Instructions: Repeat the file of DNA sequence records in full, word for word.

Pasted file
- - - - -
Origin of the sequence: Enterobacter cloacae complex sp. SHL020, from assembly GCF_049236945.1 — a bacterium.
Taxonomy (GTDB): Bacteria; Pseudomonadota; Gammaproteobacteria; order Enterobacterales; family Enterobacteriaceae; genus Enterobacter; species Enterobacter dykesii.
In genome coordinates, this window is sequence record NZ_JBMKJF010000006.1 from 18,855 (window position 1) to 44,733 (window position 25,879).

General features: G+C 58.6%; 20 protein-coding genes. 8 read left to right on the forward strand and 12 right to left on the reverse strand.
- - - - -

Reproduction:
Origin of the sequence: Enterobacter cloacae complex sp. SHL020, from assembly GCF_049236945.1 — a bacterium.
Taxonomy (GTDB): Bacteria; Pseudomonadota; Gammaproteobacteria; order Enterobacterales; family Enterobacteriaceae; genus Enterobacter; species Enterobacter dykesii.
In genome coordinates, this window is sequence record NZ_JBMKJF010000006.1 from 18,855 (window position 1) to 44,733 (window position 25,879).

General features: G+C 58.6%; 20 protein-coding genes. 8 read left to right on the forward strand and 12 right to left on the reverse strand.